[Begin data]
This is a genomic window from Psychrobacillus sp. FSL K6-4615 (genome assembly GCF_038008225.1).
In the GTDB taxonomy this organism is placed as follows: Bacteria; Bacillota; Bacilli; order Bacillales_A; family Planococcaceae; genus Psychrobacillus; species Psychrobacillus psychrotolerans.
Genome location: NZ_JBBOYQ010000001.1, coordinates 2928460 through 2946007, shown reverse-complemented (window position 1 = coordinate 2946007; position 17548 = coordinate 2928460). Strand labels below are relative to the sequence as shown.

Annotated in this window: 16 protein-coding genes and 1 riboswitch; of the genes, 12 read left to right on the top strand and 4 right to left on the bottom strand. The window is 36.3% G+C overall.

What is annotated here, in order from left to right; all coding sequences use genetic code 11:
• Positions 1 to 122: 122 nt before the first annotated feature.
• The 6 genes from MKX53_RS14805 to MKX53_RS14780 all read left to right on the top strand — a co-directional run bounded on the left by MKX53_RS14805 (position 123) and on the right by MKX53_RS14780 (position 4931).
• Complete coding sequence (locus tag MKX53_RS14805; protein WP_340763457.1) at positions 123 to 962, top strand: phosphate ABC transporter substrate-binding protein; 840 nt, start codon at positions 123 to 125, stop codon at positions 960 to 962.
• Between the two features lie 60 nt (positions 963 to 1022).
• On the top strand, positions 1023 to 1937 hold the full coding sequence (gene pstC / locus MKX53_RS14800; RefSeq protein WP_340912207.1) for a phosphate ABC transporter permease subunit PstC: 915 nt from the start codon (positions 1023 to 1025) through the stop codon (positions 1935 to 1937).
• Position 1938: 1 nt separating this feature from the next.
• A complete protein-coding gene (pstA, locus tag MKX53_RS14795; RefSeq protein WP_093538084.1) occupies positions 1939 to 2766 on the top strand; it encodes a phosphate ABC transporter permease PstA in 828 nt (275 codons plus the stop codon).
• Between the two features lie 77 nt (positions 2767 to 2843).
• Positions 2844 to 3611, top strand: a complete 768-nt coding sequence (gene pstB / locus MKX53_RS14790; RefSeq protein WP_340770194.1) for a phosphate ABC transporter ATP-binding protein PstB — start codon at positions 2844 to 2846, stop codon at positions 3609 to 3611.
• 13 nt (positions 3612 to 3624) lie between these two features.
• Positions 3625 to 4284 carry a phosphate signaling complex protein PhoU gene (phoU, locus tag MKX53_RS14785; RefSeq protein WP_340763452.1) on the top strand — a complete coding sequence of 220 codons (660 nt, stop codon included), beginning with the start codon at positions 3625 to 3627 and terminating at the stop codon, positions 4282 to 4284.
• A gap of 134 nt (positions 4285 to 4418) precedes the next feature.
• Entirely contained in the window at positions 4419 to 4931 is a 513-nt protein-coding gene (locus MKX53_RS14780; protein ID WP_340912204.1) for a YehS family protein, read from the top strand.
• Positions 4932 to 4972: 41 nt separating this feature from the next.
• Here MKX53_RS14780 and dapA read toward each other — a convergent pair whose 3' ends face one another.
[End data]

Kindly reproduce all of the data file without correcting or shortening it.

This is a genomic window from Psychrobacillus sp. FSL K6-4615 (genome assembly GCF_038008225.1).
In the GTDB taxonomy this organism is placed as follows: Bacteria; Bacillota; Bacilli; order Bacillales_A; family Planococcaceae; genus Psychrobacillus; species Psychrobacillus psychrotolerans.
Genome location: NZ_JBBOYQ010000001.1, coordinates 2928460 through 2946007, shown reverse-complemented (window position 1 = coordinate 2946007; position 17548 = coordinate 2928460). Strand labels below are relative to the sequence as shown.

Annotated in this window: 16 protein-coding genes and 1 riboswitch; of the genes, 12 read left to right on the top strand and 4 right to left on the bottom strand. The window is 36.3% G+C overall.

What is annotated here, in order from left to right; all coding sequences use genetic code 11:
• Positions 1 to 122: 122 nt before the first annotated feature.
• The 6 genes from MKX53_RS14805 to MKX53_RS14780 all read left to right on the top strand — a co-directional run bounded on the left by MKX53_RS14805 (position 123) and on the right by MKX53_RS14780 (position 4931).
• Complete coding sequence (locus tag MKX53_RS14805; protein WP_340763457.1) at positions 123 to 962, top strand: phosphate ABC transporter substrate-binding protein; 840 nt, start codon at positions 123 to 125, stop codon at positions 960 to 962.
• Between the two features lie 60 nt (positions 963 to 1022).
• On the top strand, positions 1023 to 1937 hold the full coding sequence (gene pstC / locus MKX53_RS14800; RefSeq protein WP_340912207.1) for a phosphate ABC transporter permease subunit PstC: 915 nt from the start codon (positions 1023 to 1025) through the stop codon (positions 1935 to 1937).
• Position 1938: 1 nt separating this feature from the next.
• A complete protein-coding gene (pstA, locus tag MKX53_RS14795; RefSeq protein WP_093538084.1) occupies positions 1939 to 2766 on the top strand; it encodes a phosphate ABC transporter permease PstA in 828 nt (275 codons plus the stop codon).
• Between the two features lie 77 nt (positions 2767 to 2843).
• Positions 2844 to 3611, top strand: a complete 768-nt coding sequence (gene pstB / locus MKX53_RS14790; RefSeq protein WP_340770194.1) for a phosphate ABC transporter ATP-binding protein PstB — start codon at positions 2844 to 2846, stop codon at positions 3609 to 3611.
• 13 nt (positions 3612 to 3624) lie between these two features.
• Positions 3625 to 4284 carry a phosphate signaling complex protein PhoU gene (phoU, locus tag MKX53_RS14785; RefSeq protein WP_340763452.1) on the top strand — a complete coding sequence of 220 codons (660 nt, stop codon included), beginning with the start codon at positions 3625 to 3627 and terminating at the stop codon, positions 4282 to 4284.
• A gap of 134 nt (positions 4285 to 4418) precedes the next feature.
• Entirely contained in the window at positions 4419 to 4931 is a 513-nt protein-coding gene (locus MKX53_RS14780; protein ID WP_340912204.1) for a YehS family protein, read from the top strand.
• Positions 4932 to 4972: 41 nt separating this feature from the next.
• Here MKX53_RS14780 and dapA read toward each other — a convergent pair whose 3' ends face one another.